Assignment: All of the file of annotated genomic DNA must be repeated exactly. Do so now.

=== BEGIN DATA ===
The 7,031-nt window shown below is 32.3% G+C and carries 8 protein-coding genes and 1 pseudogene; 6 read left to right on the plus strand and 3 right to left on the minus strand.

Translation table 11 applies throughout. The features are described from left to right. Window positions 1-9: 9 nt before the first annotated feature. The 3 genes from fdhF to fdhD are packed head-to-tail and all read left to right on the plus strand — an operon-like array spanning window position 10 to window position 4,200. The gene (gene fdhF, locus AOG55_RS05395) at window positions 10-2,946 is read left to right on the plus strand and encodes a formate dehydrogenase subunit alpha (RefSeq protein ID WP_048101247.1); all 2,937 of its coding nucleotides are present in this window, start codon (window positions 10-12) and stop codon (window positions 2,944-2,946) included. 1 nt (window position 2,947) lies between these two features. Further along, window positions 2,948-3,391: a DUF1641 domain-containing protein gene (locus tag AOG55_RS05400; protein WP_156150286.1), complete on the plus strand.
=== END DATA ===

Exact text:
The 7,031-nt window shown below is 32.3% G+C and carries 8 protein-coding genes and 1 pseudogene; 6 read left to right on the plus strand and 3 right to left on the minus strand.

Translation table 11 applies throughout. The features are described from left to right. Window positions 1-9: 9 nt before the first annotated feature. The 3 genes from fdhF to fdhD are packed head-to-tail and all read left to right on the plus strand — an operon-like array spanning window position 10 to window position 4,200. The gene (gene fdhF, locus AOG55_RS05395) at window positions 10-2,946 is read left to right on the plus strand and encodes a formate dehydrogenase subunit alpha (RefSeq protein ID WP_048101247.1); all 2,937 of its coding nucleotides are present in this window, start codon (window positions 10-12) and stop codon (window positions 2,944-2,946) included. 1 nt (window position 2,947) lies between these two features. Further along, window positions 2,948-3,391: a DUF1641 domain-containing protein gene (locus tag AOG55_RS05400; protein WP_156150286.1), complete on the plus strand.